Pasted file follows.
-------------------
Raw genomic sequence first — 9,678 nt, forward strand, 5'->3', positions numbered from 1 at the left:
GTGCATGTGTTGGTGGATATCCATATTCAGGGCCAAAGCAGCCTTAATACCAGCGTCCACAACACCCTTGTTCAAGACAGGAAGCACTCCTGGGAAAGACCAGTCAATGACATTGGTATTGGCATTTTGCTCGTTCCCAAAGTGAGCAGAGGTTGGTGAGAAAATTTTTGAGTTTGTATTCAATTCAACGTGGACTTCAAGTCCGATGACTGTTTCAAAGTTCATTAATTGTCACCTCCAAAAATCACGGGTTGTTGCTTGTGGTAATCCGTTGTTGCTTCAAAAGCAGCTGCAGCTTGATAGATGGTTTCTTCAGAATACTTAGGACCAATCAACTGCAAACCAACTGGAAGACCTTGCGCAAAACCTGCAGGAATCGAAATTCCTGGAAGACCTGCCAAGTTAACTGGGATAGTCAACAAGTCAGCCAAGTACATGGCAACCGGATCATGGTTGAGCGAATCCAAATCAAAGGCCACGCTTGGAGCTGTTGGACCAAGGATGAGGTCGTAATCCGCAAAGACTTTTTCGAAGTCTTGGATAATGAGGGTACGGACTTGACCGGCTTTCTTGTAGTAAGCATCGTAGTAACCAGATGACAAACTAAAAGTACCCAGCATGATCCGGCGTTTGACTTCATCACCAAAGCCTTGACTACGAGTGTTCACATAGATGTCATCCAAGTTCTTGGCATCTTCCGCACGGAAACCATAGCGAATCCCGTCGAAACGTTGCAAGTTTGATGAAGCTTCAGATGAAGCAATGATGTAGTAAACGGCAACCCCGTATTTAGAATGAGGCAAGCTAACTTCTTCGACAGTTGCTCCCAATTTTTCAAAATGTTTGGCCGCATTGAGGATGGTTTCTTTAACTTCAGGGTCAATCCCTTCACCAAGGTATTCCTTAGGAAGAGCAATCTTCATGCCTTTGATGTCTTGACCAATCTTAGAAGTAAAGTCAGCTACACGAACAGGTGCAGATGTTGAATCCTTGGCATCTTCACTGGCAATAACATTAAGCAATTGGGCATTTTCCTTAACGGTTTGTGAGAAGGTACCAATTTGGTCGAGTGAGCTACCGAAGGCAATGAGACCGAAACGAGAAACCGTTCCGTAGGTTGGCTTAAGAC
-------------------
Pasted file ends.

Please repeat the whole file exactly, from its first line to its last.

Raw genomic sequence first — 9,678 nt, forward strand, 5'->3', positions numbered from 1 at the left:
GTGCATGTGTTGGTGGATATCCATATTCAGGGCCAAAGCAGCCTTAATACCAGCGTCCACAACACCCTTGTTCAAGACAGGAAGCACTCCTGGGAAAGACCAGTCAATGACATTGGTATTGGCATTTTGCTCGTTCCCAAAGTGAGCAGAGGTTGGTGAGAAAATTTTTGAGTTTGTATTCAATTCAACGTGGACTTCAAGTCCGATGACTGTTTCAAAGTTCATTAATTGTCACCTCCAAAAATCACGGGTTGTTGCTTGTGGTAATCCGTTGTTGCTTCAAAAGCAGCTGCAGCTTGATAGATGGTTTCTTCAGAATACTTAGGACCAATCAACTGCAAACCAACTGGAAGACCTTGCGCAAAACCTGCAGGAATCGAAATTCCTGGAAGACCTGCCAAGTTAACTGGGATAGTCAACAAGTCAGCCAAGTACATGGCAACCGGATCATGGTTGAGCGAATCCAAATCAAAGGCCACGCTTGGAGCTGTTGGACCAAGGATGAGGTCGTAATCCGCAAAGACTTTTTCGAAGTCTTGGATAATGAGGGTACGGACTTGACCGGCTTTCTTGTAGTAAGCATCGTAGTAACCAGATGACAAACTAAAAGTACCCAGCATGATCCGGCGTTTGACTTCATCACCAAAGCCTTGACTACGAGTGTTCACATAGATGTCATCCAAGTTCTTGGCATCTTCCGCACGGAAACCATAGCGAATCCCGTCGAAACGTTGCAAGTTTGATGAAGCTTCAGATGAAGCAATGATGTAGTAAACGGCAACCCCGTATTTAGAATGAGGCAAGCTAACTTCTTCGACAGTTGCTCCCAATTTTTCAAAATGTTTGGCCGCATTGAGGATGGTTTCTTTAACTTCAGGGTCAATCCCTTCACCAAGGTATTCCTTAGGAAGAGCAATCTTCATGCCTTTGATGTCTTGACCAATCTTAGAAGTAAAGTCAGCTACACGAACAGGTGCAGATGTTGAATCCTTGGCATCTTCACTGGCAATAACATTAAGCAATTGGGCATTTTCCTTAACGGTTTGTGAGAAGGTACCAATTTGGTCGAGTGAGCTACCGAAGGCAATGAGACCGAAACGAGAAACCGTTCCGTAGGTTGGCTTAAGAC